We all need the sure and reliable essential services of police, fire and ambulance which, in a heavily populated area, can only be organised adequately if locally based. The protesters were told of several regrettable recent instances where ambulances have either not arrived at all or after delays of 40 minutes. The consequences of these delays have been traumatic for those involved and even fatal. Ambulances can come from as far away as Orihuela – 45 minutes by road. In principle, there should be an ambulance stationed in Cabo Roig but it is very often not there and the night service was withdrawn years ago. The fire brigade serving Orihuela Costa is based in Torrevieja and it too is subject to delays since the fire crews are not familiar with the sprawling geography of ever expanding Orihuela Costaand cannot find their destination. Disgracefully, there is no 24 hours local police station in Orhuela Costa and after 3 p.m. when the Playa Flamenca office of the Town Hall closes its doors, the police service is provided by a patrol car with a mobile telephone number. Moreover, as C.L.AR.O. President Paul Piccio underlined, if the ratio of local police to population was respected in Orihuela Costa the number of local police should be doubled in number. The local police do a good job in Orihuela Costa but they are undermanned.
The large turnout vindicated C.L.A.R.O’s decision to organise this protest. The facts about Orihuela Costa’s deficient essential emergency services, and in particular the spate of recent examples of ambulances arriving late or not at all, are causing increasing concern. It is shameful that 5 years after laying the foundation stone of a modern integrated emergency services centre which would include a 24 hour local police station, a national police presence, an ambulance service, a fire service, the Red Cross and Neighbourhood Watch, work on completion of the building has been paralysed. Political differences between Orihuela and the regional government in Valencia, which has provided the budget for the Centre and is in charge of the project, are largely to blame. But the fact that these political differences should have resulted in such a huge delay in providing essential services shows how little Orihuela Costa counts in the minds of the relevant authorities. Until Orihuela Costa raises its political voice, this neglect will continue.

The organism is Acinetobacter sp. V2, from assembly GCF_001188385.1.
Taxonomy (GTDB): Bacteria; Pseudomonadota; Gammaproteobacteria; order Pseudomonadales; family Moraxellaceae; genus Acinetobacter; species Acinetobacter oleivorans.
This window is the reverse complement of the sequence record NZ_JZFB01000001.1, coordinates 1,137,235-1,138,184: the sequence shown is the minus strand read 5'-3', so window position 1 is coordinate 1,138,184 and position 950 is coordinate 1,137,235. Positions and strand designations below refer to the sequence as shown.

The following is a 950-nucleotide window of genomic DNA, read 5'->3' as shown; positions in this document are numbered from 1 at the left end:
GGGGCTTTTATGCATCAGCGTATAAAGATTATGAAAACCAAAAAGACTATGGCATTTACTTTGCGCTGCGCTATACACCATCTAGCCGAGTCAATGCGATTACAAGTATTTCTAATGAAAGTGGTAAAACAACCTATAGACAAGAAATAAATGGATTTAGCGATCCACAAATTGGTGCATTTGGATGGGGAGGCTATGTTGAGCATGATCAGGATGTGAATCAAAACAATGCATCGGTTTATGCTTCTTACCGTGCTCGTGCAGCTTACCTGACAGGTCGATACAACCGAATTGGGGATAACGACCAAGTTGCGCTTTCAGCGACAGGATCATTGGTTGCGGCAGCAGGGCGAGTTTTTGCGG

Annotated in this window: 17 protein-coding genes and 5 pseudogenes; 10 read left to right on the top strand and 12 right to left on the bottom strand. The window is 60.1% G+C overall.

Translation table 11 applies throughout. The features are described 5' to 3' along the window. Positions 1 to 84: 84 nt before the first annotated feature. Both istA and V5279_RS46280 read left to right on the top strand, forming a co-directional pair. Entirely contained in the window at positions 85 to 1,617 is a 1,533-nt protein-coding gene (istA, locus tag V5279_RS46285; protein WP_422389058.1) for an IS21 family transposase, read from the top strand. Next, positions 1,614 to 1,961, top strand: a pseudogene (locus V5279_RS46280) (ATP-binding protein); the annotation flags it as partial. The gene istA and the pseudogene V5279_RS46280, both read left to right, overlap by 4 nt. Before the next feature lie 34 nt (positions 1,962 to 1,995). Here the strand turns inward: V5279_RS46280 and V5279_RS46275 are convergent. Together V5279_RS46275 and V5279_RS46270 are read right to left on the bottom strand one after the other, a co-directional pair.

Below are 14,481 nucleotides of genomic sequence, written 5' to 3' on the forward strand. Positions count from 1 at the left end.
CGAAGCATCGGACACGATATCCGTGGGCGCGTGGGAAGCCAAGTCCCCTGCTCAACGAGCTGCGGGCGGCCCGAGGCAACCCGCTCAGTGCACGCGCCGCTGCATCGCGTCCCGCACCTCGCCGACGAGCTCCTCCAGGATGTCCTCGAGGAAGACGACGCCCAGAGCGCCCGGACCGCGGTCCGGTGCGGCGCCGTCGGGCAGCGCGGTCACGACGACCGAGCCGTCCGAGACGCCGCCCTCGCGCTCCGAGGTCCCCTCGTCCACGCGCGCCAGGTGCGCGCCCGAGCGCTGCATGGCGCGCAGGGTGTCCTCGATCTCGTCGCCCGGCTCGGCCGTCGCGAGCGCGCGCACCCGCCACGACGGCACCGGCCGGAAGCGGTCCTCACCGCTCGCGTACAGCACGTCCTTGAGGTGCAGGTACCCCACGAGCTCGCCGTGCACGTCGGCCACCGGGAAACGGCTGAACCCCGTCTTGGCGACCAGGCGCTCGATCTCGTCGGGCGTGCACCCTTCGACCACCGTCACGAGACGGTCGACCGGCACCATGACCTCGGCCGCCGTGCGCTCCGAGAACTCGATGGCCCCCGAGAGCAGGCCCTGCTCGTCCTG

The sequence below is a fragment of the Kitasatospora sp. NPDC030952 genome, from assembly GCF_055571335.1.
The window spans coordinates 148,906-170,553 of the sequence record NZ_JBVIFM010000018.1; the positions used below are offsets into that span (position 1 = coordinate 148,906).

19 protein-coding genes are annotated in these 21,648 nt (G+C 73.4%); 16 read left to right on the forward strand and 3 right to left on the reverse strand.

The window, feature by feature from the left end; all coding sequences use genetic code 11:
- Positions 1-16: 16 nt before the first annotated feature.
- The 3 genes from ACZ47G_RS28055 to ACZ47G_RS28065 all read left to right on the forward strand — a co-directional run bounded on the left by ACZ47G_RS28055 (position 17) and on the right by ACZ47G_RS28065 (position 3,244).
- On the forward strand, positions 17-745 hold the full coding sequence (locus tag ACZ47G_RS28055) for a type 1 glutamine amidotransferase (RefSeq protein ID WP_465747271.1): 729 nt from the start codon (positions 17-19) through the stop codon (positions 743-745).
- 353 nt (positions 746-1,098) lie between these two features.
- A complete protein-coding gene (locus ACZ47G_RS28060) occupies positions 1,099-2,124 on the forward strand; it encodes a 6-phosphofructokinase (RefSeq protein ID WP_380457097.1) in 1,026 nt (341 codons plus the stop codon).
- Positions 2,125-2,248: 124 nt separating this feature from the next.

To conclude the rally, the largest seen for many years in Orihuela Costa, C.L.A.R.O’s President Paul Piccio, voiced the outrage felt at this shameful neglect and demanded that the Mayor of Orihuela make urgent representations to Valencia to ensure that the project is put out to tender again AND COMPLETED URGENTLY.
The shell of a partially completed Emergency Services Centre behind Consum supermarket, near the La Zenia Roundabout, has stood for several years now as a symbol of the neglect of the interests of Orihuela Costa by the local government of Orihuela and the regional and provincial governments. The Centre was inaugurated in 2010. Construction started but was soon stopped, allegedly because of the bankruptcy of the contractor. But the contract has not since been re-tendered by the Valencia regional government which will finance the project.
Orihuela Costa has a population at least as big as Orihuela city, and bigger than neighbouring Pilar de la Horadada. A population of registered residents of some 35,000 is more than sufficient to justify a locally-based, police station open 24 hours plus an efficient ambulance and fire brigade service. Orihuela Costa has none of these basic services. What is more, in the summer, the population increases to over 200,000. Plus the fact that for the last two years we have in the middle of Orihuela Costa La Zenia Boulevard Commercial Centre which attracts millions of visitors each year and thousands DAILY.
The need for these basic services is not academic. The local press is reporting several recent cases of delays of 40 minutes in the arrival of ambulances which have contributed to the deaths of local residents. We all need an efficient ambulance service. The fire brigade responsible for Orihuela Costa is located in Torrevieja and also subject to delays since the fire crews are not familiar with the ever growing, sprawling spread of Orihuela Costa. The local police do not have an office open 24 hours because the Playa Flamenca office of the Town Hall closes when the town hall officials finish their day at 3 p.m. The local police are located in the basement of the Playa Flamenca office of the Town Hall and they could easily place a police reception desk at the entry of the Town Hall when the local officials go home for the day. We could have a 24 hour police station immediately. Orihuela Town Hall could also fight with determination for the Valencia government to re-tender and complete the skeleton Emergency Services Centre. But they do not take us seriously.
For this reason C.L.A.R.O. AND OTHER INTERESTED ASSOCIATION will hold a peaceful, authorised PROTEST rally in front of the skeleton of the Emergency Services Centre building on SATURDAY, 12 DECMEBER, AT 11 A.M. to express our ANGER at not having locally-based efficient Police, Fire and Ambulance services. We invite all concerned who feel we should have these services without further delay to participate. Come and join us on your way to the Saturday market or the La Zenia Boulevard shopping centre. If we do not show our OUTRAGE at the inadequate emergency services we receive from the local and regional authorities, we can wait forever and suffer perhaps the deadly consequences.